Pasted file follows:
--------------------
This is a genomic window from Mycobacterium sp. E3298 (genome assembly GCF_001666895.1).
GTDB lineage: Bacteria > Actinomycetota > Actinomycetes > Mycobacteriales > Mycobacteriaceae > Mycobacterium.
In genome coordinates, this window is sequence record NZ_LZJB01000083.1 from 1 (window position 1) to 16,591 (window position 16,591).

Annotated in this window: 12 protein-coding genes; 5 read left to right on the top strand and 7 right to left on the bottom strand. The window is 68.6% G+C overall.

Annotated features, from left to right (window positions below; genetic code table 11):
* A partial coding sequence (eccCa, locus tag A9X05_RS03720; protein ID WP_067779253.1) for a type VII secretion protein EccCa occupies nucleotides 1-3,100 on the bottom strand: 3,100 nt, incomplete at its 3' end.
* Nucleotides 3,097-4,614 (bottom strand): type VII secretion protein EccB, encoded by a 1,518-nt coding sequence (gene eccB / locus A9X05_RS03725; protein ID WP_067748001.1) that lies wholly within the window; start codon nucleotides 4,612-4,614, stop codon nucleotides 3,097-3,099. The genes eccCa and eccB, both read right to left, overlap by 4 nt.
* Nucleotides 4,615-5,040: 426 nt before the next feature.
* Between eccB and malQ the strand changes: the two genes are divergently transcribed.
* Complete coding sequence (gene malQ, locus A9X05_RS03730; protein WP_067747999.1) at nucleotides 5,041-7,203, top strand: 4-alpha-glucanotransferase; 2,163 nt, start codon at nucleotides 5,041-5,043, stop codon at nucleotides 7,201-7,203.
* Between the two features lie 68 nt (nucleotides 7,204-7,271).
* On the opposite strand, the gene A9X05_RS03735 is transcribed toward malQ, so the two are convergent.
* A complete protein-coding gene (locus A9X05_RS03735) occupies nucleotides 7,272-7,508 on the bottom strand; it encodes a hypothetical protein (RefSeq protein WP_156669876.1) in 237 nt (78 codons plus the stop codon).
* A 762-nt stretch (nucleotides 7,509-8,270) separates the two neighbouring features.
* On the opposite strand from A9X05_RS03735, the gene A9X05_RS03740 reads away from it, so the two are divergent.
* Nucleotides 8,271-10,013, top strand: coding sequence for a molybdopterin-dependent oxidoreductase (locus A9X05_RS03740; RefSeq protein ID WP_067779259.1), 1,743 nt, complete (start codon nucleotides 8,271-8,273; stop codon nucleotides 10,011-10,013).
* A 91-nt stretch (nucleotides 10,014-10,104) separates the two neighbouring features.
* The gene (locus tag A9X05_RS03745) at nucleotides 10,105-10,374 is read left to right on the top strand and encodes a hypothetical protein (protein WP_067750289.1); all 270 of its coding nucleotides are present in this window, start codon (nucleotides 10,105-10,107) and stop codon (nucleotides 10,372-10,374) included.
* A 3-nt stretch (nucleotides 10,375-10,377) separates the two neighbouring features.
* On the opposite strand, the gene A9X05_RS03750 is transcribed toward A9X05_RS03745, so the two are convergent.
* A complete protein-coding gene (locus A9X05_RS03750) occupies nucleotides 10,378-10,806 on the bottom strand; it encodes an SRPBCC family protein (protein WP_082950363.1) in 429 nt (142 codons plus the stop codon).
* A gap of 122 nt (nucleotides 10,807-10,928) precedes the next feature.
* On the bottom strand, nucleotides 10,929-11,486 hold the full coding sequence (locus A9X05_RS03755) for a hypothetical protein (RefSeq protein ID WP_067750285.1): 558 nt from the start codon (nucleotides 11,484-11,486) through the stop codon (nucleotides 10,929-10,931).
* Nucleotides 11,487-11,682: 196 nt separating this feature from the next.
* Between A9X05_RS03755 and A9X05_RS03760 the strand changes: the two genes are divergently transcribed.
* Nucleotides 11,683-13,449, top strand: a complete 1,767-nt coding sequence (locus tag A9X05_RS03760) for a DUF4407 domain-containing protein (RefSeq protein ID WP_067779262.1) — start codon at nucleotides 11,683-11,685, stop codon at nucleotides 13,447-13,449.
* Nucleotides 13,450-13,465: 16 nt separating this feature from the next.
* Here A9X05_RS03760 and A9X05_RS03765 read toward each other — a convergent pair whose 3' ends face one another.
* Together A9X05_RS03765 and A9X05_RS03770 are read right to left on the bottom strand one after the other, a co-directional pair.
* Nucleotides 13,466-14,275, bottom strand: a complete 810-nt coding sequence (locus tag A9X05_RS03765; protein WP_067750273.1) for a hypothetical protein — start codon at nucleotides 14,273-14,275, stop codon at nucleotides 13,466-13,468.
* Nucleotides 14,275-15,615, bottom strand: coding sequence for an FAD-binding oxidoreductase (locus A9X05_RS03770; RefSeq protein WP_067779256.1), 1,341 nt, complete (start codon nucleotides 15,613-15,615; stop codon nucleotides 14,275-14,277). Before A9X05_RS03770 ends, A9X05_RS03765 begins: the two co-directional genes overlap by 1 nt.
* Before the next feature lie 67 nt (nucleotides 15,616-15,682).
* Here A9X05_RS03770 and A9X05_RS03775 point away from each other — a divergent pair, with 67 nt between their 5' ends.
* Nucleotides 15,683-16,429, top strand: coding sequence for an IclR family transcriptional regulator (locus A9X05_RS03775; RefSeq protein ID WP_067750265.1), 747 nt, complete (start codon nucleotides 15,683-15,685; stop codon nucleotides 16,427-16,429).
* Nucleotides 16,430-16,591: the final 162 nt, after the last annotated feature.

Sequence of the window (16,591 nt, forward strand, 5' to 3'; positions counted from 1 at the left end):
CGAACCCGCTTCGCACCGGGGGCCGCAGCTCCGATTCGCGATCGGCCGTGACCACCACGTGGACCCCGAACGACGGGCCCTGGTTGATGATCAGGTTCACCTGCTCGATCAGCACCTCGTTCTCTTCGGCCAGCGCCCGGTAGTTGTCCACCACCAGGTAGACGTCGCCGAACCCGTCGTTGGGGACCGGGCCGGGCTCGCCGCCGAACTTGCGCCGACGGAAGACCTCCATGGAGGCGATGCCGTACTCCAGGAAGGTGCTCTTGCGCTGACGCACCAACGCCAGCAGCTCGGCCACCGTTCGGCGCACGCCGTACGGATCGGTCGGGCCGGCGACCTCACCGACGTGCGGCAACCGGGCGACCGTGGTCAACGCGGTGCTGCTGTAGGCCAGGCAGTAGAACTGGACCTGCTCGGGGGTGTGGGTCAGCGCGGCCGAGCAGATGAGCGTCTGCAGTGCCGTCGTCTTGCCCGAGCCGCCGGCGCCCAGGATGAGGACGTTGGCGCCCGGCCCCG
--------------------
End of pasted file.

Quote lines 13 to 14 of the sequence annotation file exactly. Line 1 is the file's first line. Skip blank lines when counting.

* A complete protein-coding gene (locus A9X05_RS03735) occupies nucleotides 7,272-7,508 on the bottom strand; it encodes a hypothetical protein (RefSeq protein WP_156669876.1) in 237 nt (78 codons plus the stop codon).
* A 762-nt stretch (nucleotides 7,509-8,270) separates the two neighbouring features.